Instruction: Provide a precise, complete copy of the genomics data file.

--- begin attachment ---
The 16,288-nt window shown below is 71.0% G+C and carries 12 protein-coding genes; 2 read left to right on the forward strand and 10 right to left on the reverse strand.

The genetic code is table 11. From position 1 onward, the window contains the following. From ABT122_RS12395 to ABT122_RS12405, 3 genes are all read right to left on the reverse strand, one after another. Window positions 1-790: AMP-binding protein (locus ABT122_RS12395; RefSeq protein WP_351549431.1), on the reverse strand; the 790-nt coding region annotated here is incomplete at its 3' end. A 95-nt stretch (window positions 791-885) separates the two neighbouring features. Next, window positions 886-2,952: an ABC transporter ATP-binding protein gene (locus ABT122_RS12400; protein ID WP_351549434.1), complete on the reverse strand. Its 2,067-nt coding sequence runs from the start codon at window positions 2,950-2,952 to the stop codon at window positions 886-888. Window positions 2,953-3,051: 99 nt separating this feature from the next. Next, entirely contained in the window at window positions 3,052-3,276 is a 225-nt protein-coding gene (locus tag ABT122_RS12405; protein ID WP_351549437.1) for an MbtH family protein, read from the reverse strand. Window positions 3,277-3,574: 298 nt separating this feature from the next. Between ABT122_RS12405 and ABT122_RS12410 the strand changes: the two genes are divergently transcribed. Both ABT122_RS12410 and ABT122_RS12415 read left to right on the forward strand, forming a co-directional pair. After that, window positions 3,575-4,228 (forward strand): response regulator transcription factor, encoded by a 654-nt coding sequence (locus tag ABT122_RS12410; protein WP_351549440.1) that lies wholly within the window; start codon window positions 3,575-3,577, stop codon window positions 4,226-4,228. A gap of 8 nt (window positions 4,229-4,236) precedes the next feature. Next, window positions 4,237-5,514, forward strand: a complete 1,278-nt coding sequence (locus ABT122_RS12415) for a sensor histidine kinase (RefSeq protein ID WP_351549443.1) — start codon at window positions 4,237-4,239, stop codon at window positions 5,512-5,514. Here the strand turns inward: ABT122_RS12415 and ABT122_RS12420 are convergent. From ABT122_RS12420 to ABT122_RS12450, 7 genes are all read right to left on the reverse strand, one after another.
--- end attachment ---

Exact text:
The 16,288-nt window shown below is 71.0% G+C and carries 12 protein-coding genes; 2 read left to right on the forward strand and 10 right to left on the reverse strand.

The genetic code is table 11. From position 1 onward, the window contains the following. From ABT122_RS12395 to ABT122_RS12405, 3 genes are all read right to left on the reverse strand, one after another. Window positions 1-790: AMP-binding protein (locus ABT122_RS12395; RefSeq protein WP_351549431.1), on the reverse strand; the 790-nt coding region annotated here is incomplete at its 3' end. A 95-nt stretch (window positions 791-885) separates the two neighbouring features. Next, window positions 886-2,952: an ABC transporter ATP-binding protein gene (locus ABT122_RS12400; protein ID WP_351549434.1), complete on the reverse strand. Its 2,067-nt coding sequence runs from the start codon at window positions 2,950-2,952 to the stop codon at window positions 886-888. Window positions 2,953-3,051: 99 nt separating this feature from the next. Next, entirely contained in the window at window positions 3,052-3,276 is a 225-nt protein-coding gene (locus tag ABT122_RS12405; protein ID WP_351549437.1) for an MbtH family protein, read from the reverse strand. Window positions 3,277-3,574: 298 nt separating this feature from the next. Between ABT122_RS12405 and ABT122_RS12410 the strand changes: the two genes are divergently transcribed. Both ABT122_RS12410 and ABT122_RS12415 read left to right on the forward strand, forming a co-directional pair. After that, window positions 3,575-4,228 (forward strand): response regulator transcription factor, encoded by a 654-nt coding sequence (locus tag ABT122_RS12410; protein WP_351549440.1) that lies wholly within the window; start codon window positions 3,575-3,577, stop codon window positions 4,226-4,228. A gap of 8 nt (window positions 4,229-4,236) precedes the next feature. Next, window positions 4,237-5,514, forward strand: a complete 1,278-nt coding sequence (locus ABT122_RS12415) for a sensor histidine kinase (RefSeq protein ID WP_351549443.1) — start codon at window positions 4,237-4,239, stop codon at window positions 5,512-5,514. Here the strand turns inward: ABT122_RS12415 and ABT122_RS12420 are convergent. From ABT122_RS12420 to ABT122_RS12450, 7 genes are all read right to left on the reverse strand, one after another.